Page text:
White Smoke Studio
Dorota Kaszuba and Michał Warda; they both live in Warsaw. Dorota is a graduate of the ZPAF (Polish Association of Artistic Photographers) and Photography University and the Faculty of Multimedia Communication of the University of Arts in Poznan. Michał is a self-taught journalist who has gained his journalistic skills working for news agencies. The main area of their activity is photography and videography. Their main activities in photography are reportage street photography. In 2006, they founded the WhiteSmoke Studio, which was a pioneering team successfully transferring street and fashion to wedding photography. They gained experience and reputation in portrait photography working for the press and advertising agencies. They published in the most important polish and foreing journals.
Italian Magazine JM: JUST MARRIED two years in a row (2009 and 2010) have recognized WhiteSmoke Studio as some of the best wedding photographers in the world. They are winners of numerous international industry competitions organized by the WPJA, AGWPJA, ISPWP and Fearless Photographers and the IPA.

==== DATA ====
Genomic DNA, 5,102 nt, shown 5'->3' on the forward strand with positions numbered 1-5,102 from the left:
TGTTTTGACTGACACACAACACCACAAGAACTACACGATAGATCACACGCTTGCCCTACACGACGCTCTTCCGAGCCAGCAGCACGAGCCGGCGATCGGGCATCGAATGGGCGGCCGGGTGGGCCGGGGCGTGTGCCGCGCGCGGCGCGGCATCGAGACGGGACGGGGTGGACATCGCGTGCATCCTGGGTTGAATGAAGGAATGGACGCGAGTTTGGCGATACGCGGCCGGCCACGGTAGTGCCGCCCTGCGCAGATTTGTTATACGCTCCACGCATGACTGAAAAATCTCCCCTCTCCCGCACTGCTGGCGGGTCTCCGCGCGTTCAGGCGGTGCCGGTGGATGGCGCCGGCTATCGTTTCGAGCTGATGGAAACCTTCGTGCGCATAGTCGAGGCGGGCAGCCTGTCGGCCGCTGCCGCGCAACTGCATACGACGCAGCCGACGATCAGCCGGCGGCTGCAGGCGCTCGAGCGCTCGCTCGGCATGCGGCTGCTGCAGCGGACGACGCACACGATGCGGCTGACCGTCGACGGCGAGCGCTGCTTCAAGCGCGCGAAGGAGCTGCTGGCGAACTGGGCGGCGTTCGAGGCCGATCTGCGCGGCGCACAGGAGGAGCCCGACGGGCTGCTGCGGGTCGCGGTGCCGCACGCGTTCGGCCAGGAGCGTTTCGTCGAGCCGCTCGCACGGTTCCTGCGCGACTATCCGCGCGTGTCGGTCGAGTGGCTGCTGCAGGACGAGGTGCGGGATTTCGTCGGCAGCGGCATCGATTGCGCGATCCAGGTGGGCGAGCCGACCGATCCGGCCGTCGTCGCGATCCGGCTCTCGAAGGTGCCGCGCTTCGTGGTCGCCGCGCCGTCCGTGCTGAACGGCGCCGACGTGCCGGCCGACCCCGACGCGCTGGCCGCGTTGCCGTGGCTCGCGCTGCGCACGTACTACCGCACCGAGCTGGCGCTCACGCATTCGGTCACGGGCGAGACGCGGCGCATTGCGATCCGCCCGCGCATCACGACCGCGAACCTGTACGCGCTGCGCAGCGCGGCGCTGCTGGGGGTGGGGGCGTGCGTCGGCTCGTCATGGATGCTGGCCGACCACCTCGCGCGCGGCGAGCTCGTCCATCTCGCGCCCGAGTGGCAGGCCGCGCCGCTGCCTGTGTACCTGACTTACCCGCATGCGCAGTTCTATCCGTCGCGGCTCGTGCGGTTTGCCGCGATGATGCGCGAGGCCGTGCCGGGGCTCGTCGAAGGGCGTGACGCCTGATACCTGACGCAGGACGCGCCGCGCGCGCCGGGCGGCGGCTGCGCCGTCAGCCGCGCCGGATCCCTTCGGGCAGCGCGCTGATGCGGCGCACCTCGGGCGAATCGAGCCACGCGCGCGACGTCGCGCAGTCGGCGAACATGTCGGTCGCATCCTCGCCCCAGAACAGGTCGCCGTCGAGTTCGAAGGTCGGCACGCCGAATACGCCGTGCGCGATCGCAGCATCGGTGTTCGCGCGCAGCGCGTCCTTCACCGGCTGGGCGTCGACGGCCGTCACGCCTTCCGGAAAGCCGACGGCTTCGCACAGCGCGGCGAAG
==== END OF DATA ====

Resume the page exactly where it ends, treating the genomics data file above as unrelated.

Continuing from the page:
Speakers / Lecturers: 2015 Fearless Photographers Conference, Bucharest, Romania and 2016 Snap Photography Festival in Wales, UK and many appearances at Polish conferences dedicated to wedding photography. They are one of the best known polish wedding photographers. They are jurors in international industry competitions. Since 2012, they have been running their own photography workshops, where they host photographers from all over Europe.
TOP SECRET PROJECT X by Warda & Kaszuba – WhiteSmoke Studio Team
The phonecall from Fujifilm Polska reached us at the exact perfect moment: Michał was looking for the perfect hybrid camera (photo-video) for everyday use, and Dorota was in search of something that would allow her to let go of heavy DSLR’s and large lenses, but maintain full usefulness when working with a flash or in low light conditions.
We did notice Fujifilm because it’s one of the few companies that really listen to photographers and constantly improve their products based on feedback from the target group. I mean, they listen to users. Add a wide range of lenses, from fast primes to weather-sealed zooms for work in difficult conditions, and virtually any conscious photographer will find something for themselves. There is one more fact, perhaps the most important – you >will< want to work with this gear. It might be due to a combination of factors:
- The design is based on classic cameras with good ergonomics,
- Excellent X-Trans sensors.
For us, reproduction of natural skin tones is key, and with Fujifilm, this is first-class. We want our everyday family photos to be ready “straight from the can”. We have enough work to do with the processing and editing of commercial photos, and don’t need to get even busier. A good jpg straight from the camera is great help. Also, we know photographers who work mainly in jpg and treat RAW files as backup only.